Sri Lankan migrant workers may soon have a say in the elections happening back in their home country as the Lankan parliament unanimously approved last Wednesday the appointment of a Parliamentary Select Committee (PSC) to formulate a mechanism to enable them to vote.
According to the official orders uploaded on Lankan parliament’s website, parliamentarian Sunil Handunnetti moved the motion seeking the approval of parliament for the appointment of the PSC. The motion was passed by the house unanimously.
Signed by 23 parliamentarians, the motion said the right to exercise franchise is a fundamental right of Sri Lankans.
Lankans who are employed overseas have not had the opportunity to exercise their franchise in local elections till now.
According to the official order of the parliament, the committee shall present its report to parliament within a period of six months from the first meeting of the committee or within such further period as Parliament may grant.
Dr Hemesiri Kotagama, a Lankan academician at the Sultan Qaboos University, said the government has taken a step forward to enable voting rights for migrants.
“Voting right is a fundamental right. Only this can provide the migrant workers the right to demand better welfare,” the academician, who has been canvassing for the same for the last 10 years, said.
“When a large number of citizens are working abroad and if they don’t get a say in their home country’s government formation, then it is difficult to say that it’s a fair democracy. Moreover, the migrant workers play a vital role in the home country’s economy through remittances. Let the committee work out a mechanism soon,” the academician added.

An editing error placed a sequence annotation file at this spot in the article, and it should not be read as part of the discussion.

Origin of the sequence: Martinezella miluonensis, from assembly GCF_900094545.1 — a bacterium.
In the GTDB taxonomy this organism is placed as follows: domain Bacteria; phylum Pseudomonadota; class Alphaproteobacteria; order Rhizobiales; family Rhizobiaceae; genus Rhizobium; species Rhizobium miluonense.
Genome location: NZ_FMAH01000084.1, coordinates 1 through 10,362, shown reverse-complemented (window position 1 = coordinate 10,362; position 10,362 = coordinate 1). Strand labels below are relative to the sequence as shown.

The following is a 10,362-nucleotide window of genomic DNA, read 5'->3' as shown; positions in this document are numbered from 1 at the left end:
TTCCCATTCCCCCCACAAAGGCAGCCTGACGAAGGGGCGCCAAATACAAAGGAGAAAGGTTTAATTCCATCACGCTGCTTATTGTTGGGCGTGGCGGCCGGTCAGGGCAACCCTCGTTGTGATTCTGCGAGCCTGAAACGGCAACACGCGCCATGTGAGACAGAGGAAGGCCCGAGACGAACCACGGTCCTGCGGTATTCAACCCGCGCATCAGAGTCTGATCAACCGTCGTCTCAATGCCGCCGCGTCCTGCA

According to the Lankan embassy in Muscat, there are around 25,000 Lankans in Oman.
“It’s a welcome move. Let the committee soon find the mechanism and provide us the opportunity to have a say in our home country elections,” Deepal Pallegangoda, country manager of Mihin Lanka in Muscat, said.
The Universal Declaration of Human Rights (UDHR), the International Covenant on Civil and Political Rights (CCPR) and the International Covenant on the Protection of Migrant Workers and their families (ICMW) all guarantee the voting rights of migrant workers.
Lately, the Philippines’ government has given voting rights to its migrant workers while the Indian government is considering the same. (Times of Oman)